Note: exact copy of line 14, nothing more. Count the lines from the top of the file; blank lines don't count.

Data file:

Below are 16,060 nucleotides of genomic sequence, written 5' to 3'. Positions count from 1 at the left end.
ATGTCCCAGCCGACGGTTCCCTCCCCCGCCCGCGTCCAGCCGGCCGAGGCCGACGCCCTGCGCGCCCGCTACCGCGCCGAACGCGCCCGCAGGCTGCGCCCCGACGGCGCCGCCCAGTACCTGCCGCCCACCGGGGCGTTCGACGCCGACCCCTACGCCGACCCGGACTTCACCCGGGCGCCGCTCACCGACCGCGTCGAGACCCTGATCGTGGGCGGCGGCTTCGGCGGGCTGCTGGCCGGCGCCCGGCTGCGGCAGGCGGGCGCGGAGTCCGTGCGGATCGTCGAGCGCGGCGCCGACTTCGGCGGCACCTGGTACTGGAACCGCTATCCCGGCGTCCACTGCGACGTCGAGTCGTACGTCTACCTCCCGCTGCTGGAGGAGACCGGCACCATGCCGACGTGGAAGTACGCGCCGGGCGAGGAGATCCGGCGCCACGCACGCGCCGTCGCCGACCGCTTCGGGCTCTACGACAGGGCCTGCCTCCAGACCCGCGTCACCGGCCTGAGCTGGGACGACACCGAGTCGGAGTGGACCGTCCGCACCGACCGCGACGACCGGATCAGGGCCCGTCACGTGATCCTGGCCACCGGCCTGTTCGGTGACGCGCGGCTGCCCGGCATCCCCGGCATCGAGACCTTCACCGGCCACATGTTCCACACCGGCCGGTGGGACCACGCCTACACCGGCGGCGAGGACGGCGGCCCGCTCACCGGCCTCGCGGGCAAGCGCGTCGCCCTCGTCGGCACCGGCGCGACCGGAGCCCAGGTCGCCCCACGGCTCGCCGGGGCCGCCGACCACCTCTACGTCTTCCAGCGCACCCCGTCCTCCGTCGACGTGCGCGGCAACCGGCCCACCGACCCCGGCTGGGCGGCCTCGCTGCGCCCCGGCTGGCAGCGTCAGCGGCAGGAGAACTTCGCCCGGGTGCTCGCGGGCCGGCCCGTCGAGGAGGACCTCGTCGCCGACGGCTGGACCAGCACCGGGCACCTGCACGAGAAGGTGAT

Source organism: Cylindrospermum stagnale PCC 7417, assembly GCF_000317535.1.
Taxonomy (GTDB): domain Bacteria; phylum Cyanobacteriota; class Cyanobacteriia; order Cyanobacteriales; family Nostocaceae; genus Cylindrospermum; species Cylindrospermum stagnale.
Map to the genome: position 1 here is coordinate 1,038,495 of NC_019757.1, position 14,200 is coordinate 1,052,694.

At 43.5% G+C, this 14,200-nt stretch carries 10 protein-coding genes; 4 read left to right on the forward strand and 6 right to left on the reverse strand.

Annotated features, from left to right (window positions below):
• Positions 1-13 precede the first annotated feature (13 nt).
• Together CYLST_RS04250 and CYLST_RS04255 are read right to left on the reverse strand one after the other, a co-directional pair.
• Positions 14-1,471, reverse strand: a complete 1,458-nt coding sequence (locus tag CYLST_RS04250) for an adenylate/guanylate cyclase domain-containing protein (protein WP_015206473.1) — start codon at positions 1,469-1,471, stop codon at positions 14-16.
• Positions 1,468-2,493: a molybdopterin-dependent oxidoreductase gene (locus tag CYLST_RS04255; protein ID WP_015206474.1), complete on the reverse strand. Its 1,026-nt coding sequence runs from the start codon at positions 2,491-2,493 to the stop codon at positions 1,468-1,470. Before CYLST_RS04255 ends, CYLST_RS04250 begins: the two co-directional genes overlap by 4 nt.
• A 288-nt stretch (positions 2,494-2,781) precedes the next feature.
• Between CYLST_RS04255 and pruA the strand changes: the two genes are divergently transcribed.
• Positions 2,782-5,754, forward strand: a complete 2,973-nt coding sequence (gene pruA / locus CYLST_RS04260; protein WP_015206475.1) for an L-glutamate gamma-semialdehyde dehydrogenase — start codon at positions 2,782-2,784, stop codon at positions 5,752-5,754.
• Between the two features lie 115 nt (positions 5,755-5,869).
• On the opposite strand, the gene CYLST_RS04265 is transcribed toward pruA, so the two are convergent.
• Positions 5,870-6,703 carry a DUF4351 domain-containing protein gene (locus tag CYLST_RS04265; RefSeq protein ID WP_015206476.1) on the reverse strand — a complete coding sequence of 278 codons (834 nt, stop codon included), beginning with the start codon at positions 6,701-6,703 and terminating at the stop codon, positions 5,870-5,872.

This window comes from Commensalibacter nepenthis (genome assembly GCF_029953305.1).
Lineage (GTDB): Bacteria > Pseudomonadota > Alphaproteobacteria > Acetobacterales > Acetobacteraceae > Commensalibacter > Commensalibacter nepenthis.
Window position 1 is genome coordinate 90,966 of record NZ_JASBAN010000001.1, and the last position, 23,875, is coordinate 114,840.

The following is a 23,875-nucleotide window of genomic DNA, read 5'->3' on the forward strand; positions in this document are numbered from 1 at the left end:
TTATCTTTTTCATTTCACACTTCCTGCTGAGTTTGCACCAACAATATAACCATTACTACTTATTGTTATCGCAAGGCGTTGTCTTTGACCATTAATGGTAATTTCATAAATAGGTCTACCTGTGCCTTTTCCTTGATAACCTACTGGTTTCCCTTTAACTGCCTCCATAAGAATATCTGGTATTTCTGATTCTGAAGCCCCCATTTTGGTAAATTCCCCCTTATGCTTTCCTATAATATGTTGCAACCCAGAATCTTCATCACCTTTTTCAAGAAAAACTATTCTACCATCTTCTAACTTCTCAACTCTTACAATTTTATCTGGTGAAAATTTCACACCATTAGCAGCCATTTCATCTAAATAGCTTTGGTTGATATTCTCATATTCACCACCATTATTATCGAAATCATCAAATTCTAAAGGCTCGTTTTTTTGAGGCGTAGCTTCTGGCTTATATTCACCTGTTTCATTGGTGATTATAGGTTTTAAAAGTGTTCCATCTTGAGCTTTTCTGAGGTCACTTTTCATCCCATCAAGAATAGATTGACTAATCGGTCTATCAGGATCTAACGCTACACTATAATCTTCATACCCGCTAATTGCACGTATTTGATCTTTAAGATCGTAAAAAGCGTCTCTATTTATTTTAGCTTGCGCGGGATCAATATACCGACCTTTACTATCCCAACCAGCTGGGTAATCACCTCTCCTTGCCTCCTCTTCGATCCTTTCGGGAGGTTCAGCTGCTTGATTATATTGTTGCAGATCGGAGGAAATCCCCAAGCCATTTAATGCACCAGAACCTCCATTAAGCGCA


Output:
• Positions 2,782-5,754, forward strand: a complete 2,973-nt coding sequence (gene pruA / locus CYLST_RS04260; protein WP_015206475.1) for an L-glutamate gamma-semialdehyde dehydrogenase — start codon at positions 2,782-2,784, stop codon at positions 5,752-5,754.